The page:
The Admiralty had demanded six ships: the economists offered four: and we finally compromised on eight.” Churchill believed that Germany was badly overextending itself, having doubled its national debt over the previous ten years. Germany was rapidly approaching its limits, he thought, though he allowed for the possibility that it might pursue foreign adventurism as an answer for its economic problems. In a memorandum to the cabinet in 1909, Churchill mused, “ . . . a period of internal strain approaches in Germany. Will the tension be relieved by moderation or snapped by calculated violence? . . . . [O]ne of the two courses must be taken soon.” This was, Churchill wrote later in The World Crisis, “the first sinister impression that I was ever led to record.”
The speech was generally praised for its accomplished argument and delivery. The Daily Express wrote that “He held a crowded house spellbound”, the Manchester Guardian, of a “carefully turned speech, filled with antitheses of a literary flavor”. In this card, John Cumming Macdonald MP congratulates Churchill on his "brilliant speech", saying that his father's spirit seemed to hover over him; "you have inherited marvellous ability and aptitude". Others were not so sure: H. W. Massingham wrote in the Liberal Daily News: “Mr Churchill has many disadvantages ... [he] does not inherit his father’s voice – save for the slight lisp – or his father’s manner. Address, accent, appearance do not help him”.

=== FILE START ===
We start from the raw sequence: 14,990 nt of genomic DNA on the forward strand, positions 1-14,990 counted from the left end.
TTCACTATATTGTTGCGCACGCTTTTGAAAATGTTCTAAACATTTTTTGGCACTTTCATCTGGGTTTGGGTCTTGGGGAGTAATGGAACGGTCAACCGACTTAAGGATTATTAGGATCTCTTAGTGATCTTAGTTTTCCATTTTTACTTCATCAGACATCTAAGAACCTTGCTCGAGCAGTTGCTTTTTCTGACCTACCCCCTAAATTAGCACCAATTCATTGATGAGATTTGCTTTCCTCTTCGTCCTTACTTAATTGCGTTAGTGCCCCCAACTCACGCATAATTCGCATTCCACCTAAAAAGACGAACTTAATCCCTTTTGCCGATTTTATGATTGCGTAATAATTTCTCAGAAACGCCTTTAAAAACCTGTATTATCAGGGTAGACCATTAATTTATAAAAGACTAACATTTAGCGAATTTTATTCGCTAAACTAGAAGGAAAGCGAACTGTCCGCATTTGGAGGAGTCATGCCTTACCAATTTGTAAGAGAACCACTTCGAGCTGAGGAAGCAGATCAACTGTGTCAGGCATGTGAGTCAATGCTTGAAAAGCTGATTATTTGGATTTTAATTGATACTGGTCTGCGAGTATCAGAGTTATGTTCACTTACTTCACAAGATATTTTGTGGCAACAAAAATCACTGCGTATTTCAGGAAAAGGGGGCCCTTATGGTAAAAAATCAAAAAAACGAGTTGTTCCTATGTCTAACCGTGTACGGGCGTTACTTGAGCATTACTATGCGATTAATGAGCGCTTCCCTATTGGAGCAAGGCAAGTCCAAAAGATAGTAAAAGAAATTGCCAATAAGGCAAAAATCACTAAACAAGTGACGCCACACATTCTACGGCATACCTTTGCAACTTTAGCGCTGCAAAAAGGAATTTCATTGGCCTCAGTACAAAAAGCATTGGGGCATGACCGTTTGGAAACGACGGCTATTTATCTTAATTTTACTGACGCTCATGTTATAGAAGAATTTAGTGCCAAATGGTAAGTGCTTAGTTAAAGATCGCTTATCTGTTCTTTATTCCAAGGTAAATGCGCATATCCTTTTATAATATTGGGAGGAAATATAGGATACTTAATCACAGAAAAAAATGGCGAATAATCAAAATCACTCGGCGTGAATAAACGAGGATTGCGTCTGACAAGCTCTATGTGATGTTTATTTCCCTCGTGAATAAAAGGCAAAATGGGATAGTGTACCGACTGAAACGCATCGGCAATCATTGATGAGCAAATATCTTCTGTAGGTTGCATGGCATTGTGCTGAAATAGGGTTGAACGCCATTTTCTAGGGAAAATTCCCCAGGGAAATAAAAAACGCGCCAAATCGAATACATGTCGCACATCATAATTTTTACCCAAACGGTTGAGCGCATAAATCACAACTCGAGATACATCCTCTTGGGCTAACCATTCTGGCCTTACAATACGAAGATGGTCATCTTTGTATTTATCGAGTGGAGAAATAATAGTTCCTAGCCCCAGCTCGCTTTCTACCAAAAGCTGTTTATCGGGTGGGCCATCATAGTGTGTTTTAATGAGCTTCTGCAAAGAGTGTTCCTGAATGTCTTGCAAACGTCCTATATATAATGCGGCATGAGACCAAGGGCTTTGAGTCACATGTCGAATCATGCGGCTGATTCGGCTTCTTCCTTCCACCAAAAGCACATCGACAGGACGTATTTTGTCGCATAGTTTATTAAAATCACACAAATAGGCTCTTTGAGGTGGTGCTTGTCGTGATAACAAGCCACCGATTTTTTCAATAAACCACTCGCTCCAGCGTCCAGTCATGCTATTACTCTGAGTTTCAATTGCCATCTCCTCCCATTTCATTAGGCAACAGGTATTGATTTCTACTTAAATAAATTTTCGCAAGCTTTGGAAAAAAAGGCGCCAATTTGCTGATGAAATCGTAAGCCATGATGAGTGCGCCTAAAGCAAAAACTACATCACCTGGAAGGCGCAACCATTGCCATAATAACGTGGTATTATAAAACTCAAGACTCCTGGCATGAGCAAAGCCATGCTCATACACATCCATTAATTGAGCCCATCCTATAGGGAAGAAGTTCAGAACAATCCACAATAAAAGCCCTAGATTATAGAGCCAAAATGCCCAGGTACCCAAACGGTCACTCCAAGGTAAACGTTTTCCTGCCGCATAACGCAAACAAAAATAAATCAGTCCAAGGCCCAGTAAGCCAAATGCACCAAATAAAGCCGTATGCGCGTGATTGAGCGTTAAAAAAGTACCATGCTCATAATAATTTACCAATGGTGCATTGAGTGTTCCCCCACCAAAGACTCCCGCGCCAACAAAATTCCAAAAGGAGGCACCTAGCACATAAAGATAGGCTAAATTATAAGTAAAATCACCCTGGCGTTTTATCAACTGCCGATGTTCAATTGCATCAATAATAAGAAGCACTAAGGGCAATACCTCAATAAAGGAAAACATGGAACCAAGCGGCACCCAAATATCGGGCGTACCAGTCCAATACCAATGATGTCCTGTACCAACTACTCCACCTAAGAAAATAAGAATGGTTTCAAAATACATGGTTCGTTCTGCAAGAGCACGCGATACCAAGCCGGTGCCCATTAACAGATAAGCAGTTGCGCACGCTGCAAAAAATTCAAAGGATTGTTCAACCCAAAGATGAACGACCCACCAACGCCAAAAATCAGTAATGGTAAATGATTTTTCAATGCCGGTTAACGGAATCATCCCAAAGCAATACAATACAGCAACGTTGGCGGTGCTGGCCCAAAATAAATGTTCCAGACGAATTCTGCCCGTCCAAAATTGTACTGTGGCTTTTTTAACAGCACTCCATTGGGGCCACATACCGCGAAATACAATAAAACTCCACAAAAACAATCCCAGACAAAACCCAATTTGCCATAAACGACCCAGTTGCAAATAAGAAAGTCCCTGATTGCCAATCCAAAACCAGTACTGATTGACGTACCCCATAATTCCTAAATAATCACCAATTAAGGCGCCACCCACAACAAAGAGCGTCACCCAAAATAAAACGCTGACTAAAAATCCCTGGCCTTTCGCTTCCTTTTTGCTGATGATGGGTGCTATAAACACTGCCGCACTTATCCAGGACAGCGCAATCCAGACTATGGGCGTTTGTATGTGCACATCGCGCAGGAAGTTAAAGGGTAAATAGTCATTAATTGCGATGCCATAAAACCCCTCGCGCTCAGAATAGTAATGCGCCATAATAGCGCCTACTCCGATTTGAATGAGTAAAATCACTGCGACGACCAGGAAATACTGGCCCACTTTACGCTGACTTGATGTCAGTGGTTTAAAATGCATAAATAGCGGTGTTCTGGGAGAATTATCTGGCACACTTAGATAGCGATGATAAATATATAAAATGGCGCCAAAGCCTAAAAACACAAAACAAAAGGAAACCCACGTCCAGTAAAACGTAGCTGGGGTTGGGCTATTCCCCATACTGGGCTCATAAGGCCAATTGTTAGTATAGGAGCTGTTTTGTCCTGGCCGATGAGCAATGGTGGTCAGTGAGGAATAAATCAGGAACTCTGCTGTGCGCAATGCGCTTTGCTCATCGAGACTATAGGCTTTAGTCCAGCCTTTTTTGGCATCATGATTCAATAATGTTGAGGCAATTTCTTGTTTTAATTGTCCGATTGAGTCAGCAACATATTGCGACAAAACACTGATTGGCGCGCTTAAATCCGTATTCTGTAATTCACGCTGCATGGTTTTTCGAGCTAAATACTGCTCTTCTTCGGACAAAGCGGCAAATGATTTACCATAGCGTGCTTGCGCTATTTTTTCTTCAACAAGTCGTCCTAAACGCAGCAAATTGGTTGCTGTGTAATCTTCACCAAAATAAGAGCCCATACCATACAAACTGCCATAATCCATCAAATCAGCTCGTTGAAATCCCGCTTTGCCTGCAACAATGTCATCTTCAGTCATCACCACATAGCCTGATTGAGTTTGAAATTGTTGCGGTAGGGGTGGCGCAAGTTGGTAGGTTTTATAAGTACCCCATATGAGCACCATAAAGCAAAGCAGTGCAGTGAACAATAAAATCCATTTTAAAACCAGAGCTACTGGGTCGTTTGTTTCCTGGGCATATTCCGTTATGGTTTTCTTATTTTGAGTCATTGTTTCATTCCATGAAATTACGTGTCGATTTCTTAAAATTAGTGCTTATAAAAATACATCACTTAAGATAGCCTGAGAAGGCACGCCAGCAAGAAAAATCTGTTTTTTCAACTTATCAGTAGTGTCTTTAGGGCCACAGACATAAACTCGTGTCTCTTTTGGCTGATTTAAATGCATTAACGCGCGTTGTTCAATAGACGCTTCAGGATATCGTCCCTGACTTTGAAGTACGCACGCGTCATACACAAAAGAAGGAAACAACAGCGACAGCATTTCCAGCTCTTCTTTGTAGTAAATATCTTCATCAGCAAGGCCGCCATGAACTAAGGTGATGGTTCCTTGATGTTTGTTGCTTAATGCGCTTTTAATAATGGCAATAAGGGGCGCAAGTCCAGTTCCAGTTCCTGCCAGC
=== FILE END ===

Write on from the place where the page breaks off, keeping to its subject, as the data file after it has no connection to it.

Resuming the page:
When this Liberal program necessitated high taxation, which in turn provoked the House of Lords to the revolutionary step of rejecting the budget of 1909, Churchill was Lloyd George’s closest ally in developing the provocative strategy designed to clip the wings of the upper chamber. Churchill became president of the Budget League, and his oratorical broadsides at the House of Lords were as lively and devastating as Lloyd George’s own. Indeed Churchill, as an alleged traitor to his class, earned the lion’s share of Tory animosity. His campaigning in the two general elections of 1910 and in the House of Commons during the passage of the Parliament Act of 1911, which curbed the House of Lords’ powers, won him wide popular acclaim. In the cabinet his reward was promotion to the office of home secretary. Here, despite substantial achievements in prison reform, he had to devote himself principally to coping with a sweeping wave of industrial unrest and violent strikes. Upon occasion his relish for dramatic action led him beyond the limits of his proper role as the guarantor of public order. For this he paid a heavy price in incurring the long-standing suspicion of organized labour.